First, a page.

, Volume 35, Issue 1, pp 313–325 | Cite as

Do Rights Exist by Convention or by Nature?

  • Katharina NieswandtEmail author


I argue that all rights exist by convention. According to my definition, a right exists by convention just in case its justification appeals to the rules of a socially shared pattern of acting. I show that (i) our usual justifications for rights are circular, that (ii) a right fulfills my criterion if all possible justifications for it are circular, and that (iii) all existing philosophical justifications for rights are circular or fail. We find three non-circular alternatives in the literature, viz. justifications of rights by consequences, by autonomy or by divine commands. I show that all three alternatives fail, and I conclude that all rights exist by convention. This ontological result has a surprising and beneficial consequence. A common argument against conventionalism is that it implies cultural relativism. I finish by showing that the suggested conventionalism is incompatible with cultural relativism.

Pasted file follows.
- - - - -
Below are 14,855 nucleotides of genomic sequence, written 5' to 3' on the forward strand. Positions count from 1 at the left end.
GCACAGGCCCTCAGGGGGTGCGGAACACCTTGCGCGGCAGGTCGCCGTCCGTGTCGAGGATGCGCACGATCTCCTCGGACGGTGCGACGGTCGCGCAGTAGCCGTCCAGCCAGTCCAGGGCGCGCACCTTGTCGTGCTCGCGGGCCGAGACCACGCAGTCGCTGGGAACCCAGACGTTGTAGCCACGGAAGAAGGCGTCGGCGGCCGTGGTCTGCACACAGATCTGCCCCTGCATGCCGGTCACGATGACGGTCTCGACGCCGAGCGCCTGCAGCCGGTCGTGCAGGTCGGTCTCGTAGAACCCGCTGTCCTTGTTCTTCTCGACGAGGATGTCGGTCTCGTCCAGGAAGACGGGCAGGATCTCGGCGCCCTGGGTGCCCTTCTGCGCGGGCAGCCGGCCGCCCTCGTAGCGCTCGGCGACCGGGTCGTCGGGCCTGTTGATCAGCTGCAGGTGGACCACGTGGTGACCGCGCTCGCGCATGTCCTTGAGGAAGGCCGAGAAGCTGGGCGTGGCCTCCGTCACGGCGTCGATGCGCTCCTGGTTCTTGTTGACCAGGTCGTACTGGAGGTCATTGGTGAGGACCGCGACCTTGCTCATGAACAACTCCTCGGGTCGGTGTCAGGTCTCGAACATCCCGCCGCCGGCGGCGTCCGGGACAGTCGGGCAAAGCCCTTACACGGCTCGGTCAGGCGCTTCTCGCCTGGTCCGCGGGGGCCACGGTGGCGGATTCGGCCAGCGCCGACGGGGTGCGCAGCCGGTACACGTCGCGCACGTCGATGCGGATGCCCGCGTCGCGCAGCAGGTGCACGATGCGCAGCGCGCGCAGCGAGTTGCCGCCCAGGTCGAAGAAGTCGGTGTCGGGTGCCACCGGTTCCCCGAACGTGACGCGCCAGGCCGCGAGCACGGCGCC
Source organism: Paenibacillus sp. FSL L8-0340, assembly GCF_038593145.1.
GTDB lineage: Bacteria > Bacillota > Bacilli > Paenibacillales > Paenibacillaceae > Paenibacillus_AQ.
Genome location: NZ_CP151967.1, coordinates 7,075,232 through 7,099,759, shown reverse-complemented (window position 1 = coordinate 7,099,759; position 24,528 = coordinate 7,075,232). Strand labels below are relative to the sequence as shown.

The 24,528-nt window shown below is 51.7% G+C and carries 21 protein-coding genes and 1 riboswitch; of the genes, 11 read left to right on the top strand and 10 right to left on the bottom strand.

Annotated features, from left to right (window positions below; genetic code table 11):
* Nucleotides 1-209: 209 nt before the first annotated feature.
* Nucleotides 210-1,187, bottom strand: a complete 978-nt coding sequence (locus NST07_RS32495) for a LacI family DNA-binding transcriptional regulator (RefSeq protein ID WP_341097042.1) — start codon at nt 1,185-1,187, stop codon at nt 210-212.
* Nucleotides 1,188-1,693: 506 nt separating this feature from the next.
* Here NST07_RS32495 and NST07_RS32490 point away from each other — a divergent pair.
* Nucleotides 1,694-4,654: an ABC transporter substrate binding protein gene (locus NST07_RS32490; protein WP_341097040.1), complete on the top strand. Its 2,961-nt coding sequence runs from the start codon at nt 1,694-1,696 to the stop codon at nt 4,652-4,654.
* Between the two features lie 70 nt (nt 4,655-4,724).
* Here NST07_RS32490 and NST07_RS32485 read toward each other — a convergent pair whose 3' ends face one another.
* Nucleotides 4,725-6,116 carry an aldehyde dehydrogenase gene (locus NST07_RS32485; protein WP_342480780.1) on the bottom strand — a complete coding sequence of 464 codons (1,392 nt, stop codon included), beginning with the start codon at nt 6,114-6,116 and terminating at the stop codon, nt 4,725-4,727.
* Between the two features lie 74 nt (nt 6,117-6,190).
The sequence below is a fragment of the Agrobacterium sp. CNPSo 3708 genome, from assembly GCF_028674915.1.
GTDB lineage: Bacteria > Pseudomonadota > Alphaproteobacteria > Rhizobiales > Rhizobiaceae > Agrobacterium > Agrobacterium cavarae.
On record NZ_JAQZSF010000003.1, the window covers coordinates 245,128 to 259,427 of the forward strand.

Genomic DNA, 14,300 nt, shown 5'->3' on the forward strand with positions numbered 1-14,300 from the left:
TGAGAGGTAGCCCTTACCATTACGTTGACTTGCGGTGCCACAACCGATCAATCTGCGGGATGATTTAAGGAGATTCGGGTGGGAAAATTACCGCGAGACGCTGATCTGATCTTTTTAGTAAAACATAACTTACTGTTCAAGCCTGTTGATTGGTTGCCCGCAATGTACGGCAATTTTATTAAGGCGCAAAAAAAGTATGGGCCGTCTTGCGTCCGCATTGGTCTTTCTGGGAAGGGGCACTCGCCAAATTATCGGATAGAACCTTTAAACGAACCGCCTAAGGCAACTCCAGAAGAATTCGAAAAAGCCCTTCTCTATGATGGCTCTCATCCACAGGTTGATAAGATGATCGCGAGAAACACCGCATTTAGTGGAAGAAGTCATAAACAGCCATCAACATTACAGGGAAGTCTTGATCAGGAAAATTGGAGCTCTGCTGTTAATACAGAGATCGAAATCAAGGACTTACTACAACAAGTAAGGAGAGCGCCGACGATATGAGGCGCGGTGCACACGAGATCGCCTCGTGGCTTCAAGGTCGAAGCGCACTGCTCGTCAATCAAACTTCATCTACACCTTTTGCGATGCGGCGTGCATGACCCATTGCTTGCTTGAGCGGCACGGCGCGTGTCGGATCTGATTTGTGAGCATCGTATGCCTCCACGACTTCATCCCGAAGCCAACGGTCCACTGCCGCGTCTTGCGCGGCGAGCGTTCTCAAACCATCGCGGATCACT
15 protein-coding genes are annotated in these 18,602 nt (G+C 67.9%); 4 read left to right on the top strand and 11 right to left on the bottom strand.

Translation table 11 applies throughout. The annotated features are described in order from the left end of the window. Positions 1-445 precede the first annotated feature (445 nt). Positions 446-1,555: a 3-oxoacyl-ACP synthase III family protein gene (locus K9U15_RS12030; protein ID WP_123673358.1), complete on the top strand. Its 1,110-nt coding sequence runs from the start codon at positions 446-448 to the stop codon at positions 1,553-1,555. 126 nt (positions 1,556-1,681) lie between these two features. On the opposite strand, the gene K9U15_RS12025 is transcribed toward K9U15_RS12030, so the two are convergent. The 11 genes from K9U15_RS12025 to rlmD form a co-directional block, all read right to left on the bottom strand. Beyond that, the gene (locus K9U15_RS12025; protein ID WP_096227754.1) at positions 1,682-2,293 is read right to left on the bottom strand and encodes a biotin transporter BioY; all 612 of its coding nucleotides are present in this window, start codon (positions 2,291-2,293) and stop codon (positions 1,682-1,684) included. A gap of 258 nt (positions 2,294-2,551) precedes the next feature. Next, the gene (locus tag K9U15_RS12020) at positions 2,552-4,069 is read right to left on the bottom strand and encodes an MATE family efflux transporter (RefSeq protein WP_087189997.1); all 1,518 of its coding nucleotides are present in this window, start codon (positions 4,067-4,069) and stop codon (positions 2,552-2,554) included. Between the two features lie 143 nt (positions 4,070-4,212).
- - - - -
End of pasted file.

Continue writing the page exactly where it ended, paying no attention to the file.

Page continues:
Natural rights Convention Practice Hume’s Circle GEM Anscombe WN Hohfeld 



I am particularly grateful to Ulf Hlobil, as well as to Michael Thompson, Ori Beck and Japa Pallikkathayil, for reading multiple drafts of this paper. Further helpful suggestions came from Jonathan Buttaci, Natalja Deng, Michael Goodhart, Christian Kietzmann, Lok-Chun Kelson Law, Anselm Müller, Cynthia Swinehart, Charlotte Witt and two anonymous reviewers. I thank the Charlotte W. Newcombe Foundation for funding my research during this time.


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Copyright information

© Springer Science+Business Media Dordrecht 2015

Authors and Affiliations

  1. 1.Department of PhilosophyUniversity of PittsburghPittsburghUSA

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